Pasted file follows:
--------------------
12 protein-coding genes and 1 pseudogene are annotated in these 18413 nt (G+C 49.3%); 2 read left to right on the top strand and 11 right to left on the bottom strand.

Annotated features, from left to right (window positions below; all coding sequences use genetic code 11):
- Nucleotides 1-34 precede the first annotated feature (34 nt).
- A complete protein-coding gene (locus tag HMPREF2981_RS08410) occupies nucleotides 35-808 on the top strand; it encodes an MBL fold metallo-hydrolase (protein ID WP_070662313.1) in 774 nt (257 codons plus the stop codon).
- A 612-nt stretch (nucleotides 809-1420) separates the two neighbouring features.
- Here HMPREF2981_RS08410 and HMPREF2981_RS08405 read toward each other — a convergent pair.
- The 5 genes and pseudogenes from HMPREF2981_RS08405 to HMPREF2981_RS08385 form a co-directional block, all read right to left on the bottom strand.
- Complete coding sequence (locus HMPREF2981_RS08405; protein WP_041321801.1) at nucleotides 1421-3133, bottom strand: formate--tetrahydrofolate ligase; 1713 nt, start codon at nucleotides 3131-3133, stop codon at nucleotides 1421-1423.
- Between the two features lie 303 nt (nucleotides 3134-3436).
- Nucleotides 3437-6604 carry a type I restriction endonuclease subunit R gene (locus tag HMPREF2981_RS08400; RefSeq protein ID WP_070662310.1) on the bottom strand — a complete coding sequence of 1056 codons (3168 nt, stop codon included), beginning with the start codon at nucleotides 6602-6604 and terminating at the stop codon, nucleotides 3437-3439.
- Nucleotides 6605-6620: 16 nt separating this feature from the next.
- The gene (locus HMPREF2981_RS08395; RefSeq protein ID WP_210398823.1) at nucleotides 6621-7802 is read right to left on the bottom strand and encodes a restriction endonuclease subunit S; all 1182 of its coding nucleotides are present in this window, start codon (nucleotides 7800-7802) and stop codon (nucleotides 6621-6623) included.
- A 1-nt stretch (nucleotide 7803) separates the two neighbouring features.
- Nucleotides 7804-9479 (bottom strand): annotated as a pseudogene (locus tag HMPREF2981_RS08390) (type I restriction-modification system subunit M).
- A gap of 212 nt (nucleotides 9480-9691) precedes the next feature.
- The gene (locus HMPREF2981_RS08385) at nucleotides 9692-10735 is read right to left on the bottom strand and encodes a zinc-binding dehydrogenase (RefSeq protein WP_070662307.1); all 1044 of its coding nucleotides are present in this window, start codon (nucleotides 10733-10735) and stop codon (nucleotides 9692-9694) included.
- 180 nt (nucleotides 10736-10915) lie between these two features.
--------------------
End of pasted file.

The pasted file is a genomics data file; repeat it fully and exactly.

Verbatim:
12 protein-coding genes and 1 pseudogene are annotated in these 18413 nt (G+C 49.3%); 2 read left to right on the top strand and 11 right to left on the bottom strand.

Annotated features, from left to right (window positions below; all coding sequences use genetic code 11):
- Nucleotides 1-34 precede the first annotated feature (34 nt).
- A complete protein-coding gene (locus tag HMPREF2981_RS08410) occupies nucleotides 35-808 on the top strand; it encodes an MBL fold metallo-hydrolase (protein ID WP_070662313.1) in 774 nt (257 codons plus the stop codon).
- A 612-nt stretch (nucleotides 809-1420) separates the two neighbouring features.
- Here HMPREF2981_RS08410 and HMPREF2981_RS08405 read toward each other — a convergent pair.
- The 5 genes and pseudogenes from HMPREF2981_RS08405 to HMPREF2981_RS08385 form a co-directional block, all read right to left on the bottom strand.
- Complete coding sequence (locus HMPREF2981_RS08405; protein WP_041321801.1) at nucleotides 1421-3133, bottom strand: formate--tetrahydrofolate ligase; 1713 nt, start codon at nucleotides 3131-3133, stop codon at nucleotides 1421-1423.
- Between the two features lie 303 nt (nucleotides 3134-3436).
- Nucleotides 3437-6604 carry a type I restriction endonuclease subunit R gene (locus tag HMPREF2981_RS08400; RefSeq protein ID WP_070662310.1) on the bottom strand — a complete coding sequence of 1056 codons (3168 nt, stop codon included), beginning with the start codon at nucleotides 6602-6604 and terminating at the stop codon, nucleotides 3437-3439.
- Nucleotides 6605-6620: 16 nt separating this feature from the next.
- The gene (locus HMPREF2981_RS08395; RefSeq protein ID WP_210398823.1) at nucleotides 6621-7802 is read right to left on the bottom strand and encodes a restriction endonuclease subunit S; all 1182 of its coding nucleotides are present in this window, start codon (nucleotides 7800-7802) and stop codon (nucleotides 6621-6623) included.
- A 1-nt stretch (nucleotide 7803) separates the two neighbouring features.
- Nucleotides 7804-9479 (bottom strand): annotated as a pseudogene (locus tag HMPREF2981_RS08390) (type I restriction-modification system subunit M).
- A gap of 212 nt (nucleotides 9480-9691) precedes the next feature.
- The gene (locus HMPREF2981_RS08385) at nucleotides 9692-10735 is read right to left on the bottom strand and encodes a zinc-binding dehydrogenase (RefSeq protein WP_070662307.1); all 1044 of its coding nucleotides are present in this window, start codon (nucleotides 10733-10735) and stop codon (nucleotides 9692-9694) included.
- 180 nt (nucleotides 10736-10915) lie between these two features.